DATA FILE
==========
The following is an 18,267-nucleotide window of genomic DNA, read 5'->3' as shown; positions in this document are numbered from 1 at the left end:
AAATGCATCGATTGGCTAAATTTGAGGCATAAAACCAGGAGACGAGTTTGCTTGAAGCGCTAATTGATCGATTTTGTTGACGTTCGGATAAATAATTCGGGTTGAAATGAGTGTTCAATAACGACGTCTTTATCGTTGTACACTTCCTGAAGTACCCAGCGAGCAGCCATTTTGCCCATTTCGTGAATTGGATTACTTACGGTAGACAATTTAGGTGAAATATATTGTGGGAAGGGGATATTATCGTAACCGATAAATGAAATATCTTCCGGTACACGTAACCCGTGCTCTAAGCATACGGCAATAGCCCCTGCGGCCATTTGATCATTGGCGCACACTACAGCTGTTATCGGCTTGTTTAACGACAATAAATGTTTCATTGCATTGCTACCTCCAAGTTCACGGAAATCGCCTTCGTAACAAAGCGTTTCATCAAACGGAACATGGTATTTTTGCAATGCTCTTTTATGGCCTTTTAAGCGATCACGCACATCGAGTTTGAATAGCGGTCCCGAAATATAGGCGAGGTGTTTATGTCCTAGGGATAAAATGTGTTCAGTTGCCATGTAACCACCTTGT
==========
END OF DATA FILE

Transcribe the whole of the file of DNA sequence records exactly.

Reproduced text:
The following is an 18,267-nucleotide window of genomic DNA, read 5'->3' as shown; positions in this document are numbered from 1 at the left end:
AAATGCATCGATTGGCTAAATTTGAGGCATAAAACCAGGAGACGAGTTTGCTTGAAGCGCTAATTGATCGATTTTGTTGACGTTCGGATAAATAATTCGGGTTGAAATGAGTGTTCAATAACGACGTCTTTATCGTTGTACACTTCCTGAAGTACCCAGCGAGCAGCCATTTTGCCCATTTCGTGAATTGGATTACTTACGGTAGACAATTTAGGTGAAATATATTGTGGGAAGGGGATATTATCGTAACCGATAAATGAAATATCTTCCGGTACACGTAACCCGTGCTCTAAGCATACGGCAATAGCCCCTGCGGCCATTTGATCATTGGCGCACACTACAGCTGTTATCGGCTTGTTTAACGACAATAAATGTTTCATTGCATTGCTACCTCCAAGTTCACGGAAATCGCCTTCGTAACAAAGCGTTTCATCAAACGGAACATGGTATTTTTGCAATGCTCTTTTATGGCCTTTTAAGCGATCACGCACATCGAGTTTGAATAGCGGTCCCGAAATATAGGCGAGGTGTTTATGTCCTAGGGATAAAATGTGTTCAGTTGCCATGTAACCACCTTGT